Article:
It is worth highlighting a few points about this mode. First, because of the symmetrical or balanced nature of the circuit (i.e. terminals 551 and 552 have the same magnitude of voltage but opposite polarities, and diodes 511 and 512 have the same “cut in” voltage), the point along the circuit that has a ground potential or a voltage of zero volts is in the middle of the heater. Similarly, the ends of the heater (i.e. the parts of the heater closest to diodes 511 and 512) have the same magnitude or approximately same magnitude of voltage but of opposite polarity (e.g. in the example given above, one end of the heater has a voltage of −0.5 volts and the other end has a voltage of +0.5 volts). Additionally, because the voltages at terminals 551 and 552 can be set to provide any voltage differential, the voltage drop across the heater can be set to be any value (e.g. it was set to 1.0 volts in the example above).
These electrical characteristics are advantageous in recording heads. For instance, as was previously mentioned, large voltage differences between electrical components in a recording head can cause dielectric breakdown. Also as was previously mentioned, heaters at a high voltage can interfere or damage other electrical components. In the system of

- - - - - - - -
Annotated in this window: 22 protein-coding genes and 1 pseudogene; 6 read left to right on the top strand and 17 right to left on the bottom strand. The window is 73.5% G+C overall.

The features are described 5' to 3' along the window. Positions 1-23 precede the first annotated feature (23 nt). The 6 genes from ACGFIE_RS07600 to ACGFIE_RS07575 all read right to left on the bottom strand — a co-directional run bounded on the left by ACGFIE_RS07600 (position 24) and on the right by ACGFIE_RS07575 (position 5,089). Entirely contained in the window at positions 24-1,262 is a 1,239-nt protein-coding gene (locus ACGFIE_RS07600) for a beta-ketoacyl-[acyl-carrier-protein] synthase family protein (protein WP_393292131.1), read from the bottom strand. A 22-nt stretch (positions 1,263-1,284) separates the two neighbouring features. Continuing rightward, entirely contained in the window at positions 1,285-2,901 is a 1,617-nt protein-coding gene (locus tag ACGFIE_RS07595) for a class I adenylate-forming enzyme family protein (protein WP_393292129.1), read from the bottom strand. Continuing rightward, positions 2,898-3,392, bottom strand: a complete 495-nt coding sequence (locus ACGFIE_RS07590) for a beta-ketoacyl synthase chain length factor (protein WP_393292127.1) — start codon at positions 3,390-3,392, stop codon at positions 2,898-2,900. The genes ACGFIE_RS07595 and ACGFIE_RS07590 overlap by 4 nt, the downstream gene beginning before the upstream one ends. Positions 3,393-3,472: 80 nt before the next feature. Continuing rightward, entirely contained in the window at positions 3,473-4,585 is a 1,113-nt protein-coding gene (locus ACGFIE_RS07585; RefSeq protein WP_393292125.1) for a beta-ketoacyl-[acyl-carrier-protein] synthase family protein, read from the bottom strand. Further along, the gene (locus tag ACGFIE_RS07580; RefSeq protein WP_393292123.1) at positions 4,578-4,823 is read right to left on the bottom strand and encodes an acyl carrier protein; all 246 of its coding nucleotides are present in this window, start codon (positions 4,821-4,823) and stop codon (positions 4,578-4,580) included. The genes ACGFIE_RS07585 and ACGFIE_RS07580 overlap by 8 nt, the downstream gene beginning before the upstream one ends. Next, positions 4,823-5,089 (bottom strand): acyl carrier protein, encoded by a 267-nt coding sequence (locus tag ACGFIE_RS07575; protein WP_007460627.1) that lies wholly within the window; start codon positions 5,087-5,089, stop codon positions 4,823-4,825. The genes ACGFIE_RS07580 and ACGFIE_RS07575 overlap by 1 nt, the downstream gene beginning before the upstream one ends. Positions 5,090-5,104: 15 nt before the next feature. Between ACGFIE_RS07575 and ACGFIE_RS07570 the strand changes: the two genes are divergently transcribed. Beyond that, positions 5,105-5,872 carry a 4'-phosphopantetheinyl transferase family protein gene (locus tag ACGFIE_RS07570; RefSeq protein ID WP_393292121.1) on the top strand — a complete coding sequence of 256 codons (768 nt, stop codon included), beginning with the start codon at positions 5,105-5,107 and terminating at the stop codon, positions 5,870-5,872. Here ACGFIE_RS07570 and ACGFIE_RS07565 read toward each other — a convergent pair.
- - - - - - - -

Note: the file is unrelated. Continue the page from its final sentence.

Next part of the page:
In a third mode of operation of the system of
In an embodiment, the voltage differentials used to power the first and second heaters are the same. In another embodiment, the voltage differentials used to power the first and second heaters are different. Similarly, the resistances of the heaters are also illustratively either the same or different. The voltage differentials and resistances are optionally chosen to optimize performance of a recording head. For example, a recording head may require two heaters that provide different amounts of thermal energy or that have different voltage drops across the heaters. The voltages and resistance are chosen such that the correct combination of thermal energy and/or voltage drop is provided.